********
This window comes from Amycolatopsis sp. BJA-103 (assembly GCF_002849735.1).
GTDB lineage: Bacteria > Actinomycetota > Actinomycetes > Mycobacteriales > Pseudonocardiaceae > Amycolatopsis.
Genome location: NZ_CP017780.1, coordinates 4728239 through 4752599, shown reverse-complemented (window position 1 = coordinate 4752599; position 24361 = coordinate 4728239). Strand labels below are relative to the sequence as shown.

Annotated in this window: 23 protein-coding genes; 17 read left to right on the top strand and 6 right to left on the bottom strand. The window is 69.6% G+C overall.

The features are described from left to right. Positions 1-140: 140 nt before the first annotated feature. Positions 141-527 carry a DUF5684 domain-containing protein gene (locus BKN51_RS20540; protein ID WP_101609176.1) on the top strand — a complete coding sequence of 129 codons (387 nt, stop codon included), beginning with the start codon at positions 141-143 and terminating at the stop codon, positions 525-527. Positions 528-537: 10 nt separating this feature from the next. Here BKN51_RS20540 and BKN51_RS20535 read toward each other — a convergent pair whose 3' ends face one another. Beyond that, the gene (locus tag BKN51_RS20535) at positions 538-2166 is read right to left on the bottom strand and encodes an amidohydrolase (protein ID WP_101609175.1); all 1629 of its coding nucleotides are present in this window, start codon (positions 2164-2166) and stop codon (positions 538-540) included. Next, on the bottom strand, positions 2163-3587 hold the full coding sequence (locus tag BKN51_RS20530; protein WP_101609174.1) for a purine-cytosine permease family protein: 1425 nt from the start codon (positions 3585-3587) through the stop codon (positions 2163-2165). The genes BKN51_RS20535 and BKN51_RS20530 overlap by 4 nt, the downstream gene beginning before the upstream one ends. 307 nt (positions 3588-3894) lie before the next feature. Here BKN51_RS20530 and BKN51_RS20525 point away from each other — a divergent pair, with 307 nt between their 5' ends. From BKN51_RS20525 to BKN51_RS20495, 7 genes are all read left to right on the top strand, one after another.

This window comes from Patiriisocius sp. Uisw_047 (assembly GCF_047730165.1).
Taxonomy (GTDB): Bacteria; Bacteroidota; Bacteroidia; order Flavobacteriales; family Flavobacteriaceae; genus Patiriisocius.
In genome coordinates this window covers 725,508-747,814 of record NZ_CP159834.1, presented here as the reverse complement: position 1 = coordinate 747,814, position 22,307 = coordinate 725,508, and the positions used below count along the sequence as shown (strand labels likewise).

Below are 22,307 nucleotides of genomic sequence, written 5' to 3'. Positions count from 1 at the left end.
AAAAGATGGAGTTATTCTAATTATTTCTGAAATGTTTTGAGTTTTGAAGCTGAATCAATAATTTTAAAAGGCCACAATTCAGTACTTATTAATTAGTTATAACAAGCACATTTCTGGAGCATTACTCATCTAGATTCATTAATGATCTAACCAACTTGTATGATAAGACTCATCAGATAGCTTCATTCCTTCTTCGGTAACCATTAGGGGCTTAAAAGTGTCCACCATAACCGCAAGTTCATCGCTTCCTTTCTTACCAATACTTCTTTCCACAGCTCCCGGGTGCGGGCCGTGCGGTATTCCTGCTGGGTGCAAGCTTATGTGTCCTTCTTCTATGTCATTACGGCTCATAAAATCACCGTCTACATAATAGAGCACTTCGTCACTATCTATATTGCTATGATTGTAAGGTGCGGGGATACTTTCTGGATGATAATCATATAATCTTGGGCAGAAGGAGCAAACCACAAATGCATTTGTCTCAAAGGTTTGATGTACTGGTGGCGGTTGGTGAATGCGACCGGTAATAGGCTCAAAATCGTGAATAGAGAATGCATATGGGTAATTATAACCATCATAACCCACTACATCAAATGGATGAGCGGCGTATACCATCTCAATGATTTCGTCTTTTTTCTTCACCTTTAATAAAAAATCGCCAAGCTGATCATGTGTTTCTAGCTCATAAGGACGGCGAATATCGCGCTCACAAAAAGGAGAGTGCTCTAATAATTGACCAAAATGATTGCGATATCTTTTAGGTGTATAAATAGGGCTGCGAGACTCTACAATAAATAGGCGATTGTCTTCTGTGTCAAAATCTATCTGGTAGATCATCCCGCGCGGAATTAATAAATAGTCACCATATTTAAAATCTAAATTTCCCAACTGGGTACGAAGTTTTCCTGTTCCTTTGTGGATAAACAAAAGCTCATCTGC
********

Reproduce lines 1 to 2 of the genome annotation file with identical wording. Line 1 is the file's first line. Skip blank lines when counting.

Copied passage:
This window comes from Amycolatopsis sp. BJA-103 (assembly GCF_002849735.1).
GTDB lineage: Bacteria > Actinomycetota > Actinomycetes > Mycobacteriales > Pseudonocardiaceae > Amycolatopsis.